Biotech Investment Firms Intensify Funding Spree After 2020 Surge

03/06/2021 - 6 minutes

Two big closings last month by Ysios Capital in Spain and Abingworth in the UK continue a busy fundraising year for European biotech investment firms.

The second quarter of 2021 so far has seen an impressive cash yield for investors supporting the push for new treatments. Last week, the Spanish venture capital (VC) firm Ysios Capital made headlines with the closing of its largest fund yet, the €216M BioFund III. Two weeks prior, the London-based Abingworth capped off its own Clinical Co-Development Fund 2 at €476M ($582M).

Drug development isn’t the only field that has seen great interest from investors in the last few months. Biotechs revolutionizing agriculture stand to benefit from recent funds closed by Yield Lab in Ireland and Peakbridge in Malta. And big money pots raised by Endeavour Vision in Switzerland and the newly launched Swedish firm Segulah Medical Acceleration place emphasis on the thriving fields of medtech, diagnostics, and genomics.

Governments, citizens, and investors are now more aware than ever of our healthcare systems’ strategic importance and current limitations,” stated Bernard Vogel, co-founder and Managing Partner of Endeavour Vision. “This is accelerating the demand for pioneering solutions that can deliver sustainable healthcare.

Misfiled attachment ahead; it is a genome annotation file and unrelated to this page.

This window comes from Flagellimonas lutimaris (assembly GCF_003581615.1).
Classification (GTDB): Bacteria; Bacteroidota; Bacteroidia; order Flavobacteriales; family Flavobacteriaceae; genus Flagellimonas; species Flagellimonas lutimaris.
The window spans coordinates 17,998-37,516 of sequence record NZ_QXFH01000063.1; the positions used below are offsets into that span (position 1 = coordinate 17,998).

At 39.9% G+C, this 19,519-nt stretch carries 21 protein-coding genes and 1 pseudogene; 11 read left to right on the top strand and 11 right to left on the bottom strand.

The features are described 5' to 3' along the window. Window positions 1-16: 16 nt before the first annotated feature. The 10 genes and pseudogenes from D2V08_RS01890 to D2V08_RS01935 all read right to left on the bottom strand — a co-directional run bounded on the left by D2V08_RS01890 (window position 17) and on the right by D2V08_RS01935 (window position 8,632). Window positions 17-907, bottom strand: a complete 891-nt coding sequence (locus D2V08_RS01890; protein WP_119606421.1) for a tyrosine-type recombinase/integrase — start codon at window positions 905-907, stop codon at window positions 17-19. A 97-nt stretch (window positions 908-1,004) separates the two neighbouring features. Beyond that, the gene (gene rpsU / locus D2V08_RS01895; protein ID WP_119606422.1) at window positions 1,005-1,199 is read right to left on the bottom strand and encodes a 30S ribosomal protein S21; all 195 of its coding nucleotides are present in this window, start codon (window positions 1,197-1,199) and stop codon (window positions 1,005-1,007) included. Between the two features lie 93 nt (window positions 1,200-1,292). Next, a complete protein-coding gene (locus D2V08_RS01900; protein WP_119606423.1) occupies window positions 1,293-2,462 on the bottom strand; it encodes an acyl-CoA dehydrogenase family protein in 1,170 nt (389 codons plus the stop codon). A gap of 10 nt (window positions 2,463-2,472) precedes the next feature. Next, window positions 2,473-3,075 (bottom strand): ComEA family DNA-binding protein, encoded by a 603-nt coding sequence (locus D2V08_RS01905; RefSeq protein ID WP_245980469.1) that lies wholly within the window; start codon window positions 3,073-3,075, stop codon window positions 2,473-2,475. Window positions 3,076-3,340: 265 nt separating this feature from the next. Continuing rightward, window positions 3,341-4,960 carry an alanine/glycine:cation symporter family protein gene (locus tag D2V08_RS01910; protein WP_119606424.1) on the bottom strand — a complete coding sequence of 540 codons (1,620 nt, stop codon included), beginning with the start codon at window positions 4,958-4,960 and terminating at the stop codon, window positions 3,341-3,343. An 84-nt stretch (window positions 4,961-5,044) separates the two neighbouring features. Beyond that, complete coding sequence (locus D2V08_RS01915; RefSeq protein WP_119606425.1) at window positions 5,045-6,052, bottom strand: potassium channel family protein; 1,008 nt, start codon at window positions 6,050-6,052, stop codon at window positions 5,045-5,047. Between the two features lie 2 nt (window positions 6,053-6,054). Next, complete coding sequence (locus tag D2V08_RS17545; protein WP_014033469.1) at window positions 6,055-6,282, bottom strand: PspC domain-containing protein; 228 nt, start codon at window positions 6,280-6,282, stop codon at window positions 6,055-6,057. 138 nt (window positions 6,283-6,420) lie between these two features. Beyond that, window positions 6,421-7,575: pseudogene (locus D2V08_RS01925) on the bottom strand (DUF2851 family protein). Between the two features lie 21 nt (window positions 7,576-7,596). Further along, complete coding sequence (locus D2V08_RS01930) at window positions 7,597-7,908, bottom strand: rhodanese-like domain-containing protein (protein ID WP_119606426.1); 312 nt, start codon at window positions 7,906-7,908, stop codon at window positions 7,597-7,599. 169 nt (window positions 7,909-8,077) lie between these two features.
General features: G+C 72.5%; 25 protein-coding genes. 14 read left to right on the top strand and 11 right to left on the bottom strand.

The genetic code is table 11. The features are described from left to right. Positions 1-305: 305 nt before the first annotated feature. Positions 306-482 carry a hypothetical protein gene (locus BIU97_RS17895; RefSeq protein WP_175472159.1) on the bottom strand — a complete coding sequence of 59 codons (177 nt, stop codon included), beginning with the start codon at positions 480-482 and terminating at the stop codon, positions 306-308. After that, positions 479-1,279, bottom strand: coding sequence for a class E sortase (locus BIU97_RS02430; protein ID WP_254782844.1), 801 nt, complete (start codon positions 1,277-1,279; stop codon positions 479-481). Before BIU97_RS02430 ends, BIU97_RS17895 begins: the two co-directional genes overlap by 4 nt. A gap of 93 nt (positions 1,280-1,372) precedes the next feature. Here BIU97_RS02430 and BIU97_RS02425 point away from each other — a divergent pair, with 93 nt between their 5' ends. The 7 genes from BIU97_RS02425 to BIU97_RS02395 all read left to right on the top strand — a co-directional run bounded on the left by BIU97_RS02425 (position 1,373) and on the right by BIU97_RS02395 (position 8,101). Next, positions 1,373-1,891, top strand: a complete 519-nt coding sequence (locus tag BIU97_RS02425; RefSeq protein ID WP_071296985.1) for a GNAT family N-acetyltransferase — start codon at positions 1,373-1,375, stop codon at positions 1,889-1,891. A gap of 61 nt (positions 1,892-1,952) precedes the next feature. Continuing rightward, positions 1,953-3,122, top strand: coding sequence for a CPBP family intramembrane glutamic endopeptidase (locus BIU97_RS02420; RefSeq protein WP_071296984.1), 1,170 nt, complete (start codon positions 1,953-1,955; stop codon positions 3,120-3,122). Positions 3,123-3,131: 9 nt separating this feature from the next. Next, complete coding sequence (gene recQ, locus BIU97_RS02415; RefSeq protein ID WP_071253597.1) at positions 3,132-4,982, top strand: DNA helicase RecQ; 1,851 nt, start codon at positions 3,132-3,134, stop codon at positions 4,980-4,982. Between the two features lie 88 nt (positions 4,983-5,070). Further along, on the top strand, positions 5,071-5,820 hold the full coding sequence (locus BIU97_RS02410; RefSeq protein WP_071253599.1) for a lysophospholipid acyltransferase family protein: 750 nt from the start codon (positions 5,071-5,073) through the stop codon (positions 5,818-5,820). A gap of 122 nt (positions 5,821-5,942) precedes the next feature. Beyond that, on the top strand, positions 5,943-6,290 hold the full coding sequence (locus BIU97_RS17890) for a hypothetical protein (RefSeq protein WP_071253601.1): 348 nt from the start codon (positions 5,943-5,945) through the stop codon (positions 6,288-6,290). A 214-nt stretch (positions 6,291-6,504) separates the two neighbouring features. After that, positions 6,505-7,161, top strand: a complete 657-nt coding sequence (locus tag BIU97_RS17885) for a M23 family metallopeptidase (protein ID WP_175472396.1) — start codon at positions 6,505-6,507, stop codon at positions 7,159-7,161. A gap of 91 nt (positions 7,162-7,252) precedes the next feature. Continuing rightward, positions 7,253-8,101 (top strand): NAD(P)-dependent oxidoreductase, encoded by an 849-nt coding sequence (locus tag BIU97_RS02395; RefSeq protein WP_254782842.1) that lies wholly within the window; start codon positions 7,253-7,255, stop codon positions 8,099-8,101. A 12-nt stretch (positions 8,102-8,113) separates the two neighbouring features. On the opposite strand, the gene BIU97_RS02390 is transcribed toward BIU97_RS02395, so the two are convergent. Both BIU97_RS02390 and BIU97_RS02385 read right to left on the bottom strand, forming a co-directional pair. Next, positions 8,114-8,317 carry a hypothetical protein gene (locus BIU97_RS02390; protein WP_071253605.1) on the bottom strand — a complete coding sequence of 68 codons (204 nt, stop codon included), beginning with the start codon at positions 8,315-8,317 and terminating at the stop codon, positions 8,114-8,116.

In the first half of 2020, there were fewer fundraising announcements by investors, in part a result of uncertainty caused by the pandemic. Much of this impact was due to the firms waiting for the pandemic to cease dominating the headlines, rather than difficulties in fundraising. 

While the Covid-19 pandemic has presented many challenges, including difficulty in meeting with people face-to-face, we have been extremely pleased by the deal flow we’ve seen in Europe and remain on track,” said Rafaèle Tordjman, CEO of Jeito Capital, which was founded in January 2020.

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Since late 2020, however, there has been a rebound in fundraising by life sciences investors.

This trend became particularly intense starting in March 2021. The US firm Orbimed — one of the world’s biggest life sciences investors — bagged a neat €2.9B ($3.5B), which it allocated to three funds. Within days of Orbimed’s announcement, the French heavyweight Sofinnova revealed what it dubbed Europe’s largest crossover fund dedicated to biopharma and medtech companies that aim to scale up operations.

We’re seeing the entire sector shift and are able to access funds we never would have dreamed of accessing before,” said Antoine Papiernik, Sofinnova’s Managing Partner and Chairman.

Healthcare and biotech – while once considered slightly risky investments in Europe – are now very much a priority for even the most conservative investors. Everyone wants to make sure they are in it and that has led to a strong increase in VC funding.” 

One reason for this change in attitudes towards biotech is that European biopharma and medtech companies are maturing fast. Another is that many European firms, such as the German giant BioNTech, have gained huge publicity in the fight against the Covid-19 pandemic

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Europe is now on par with the US in terms of technology,” said Papiernik. “When you think about the biotech companies that have played the most critical roles in confronting and beating this global healthcare crisis, you think both of BioNTech and Moderna.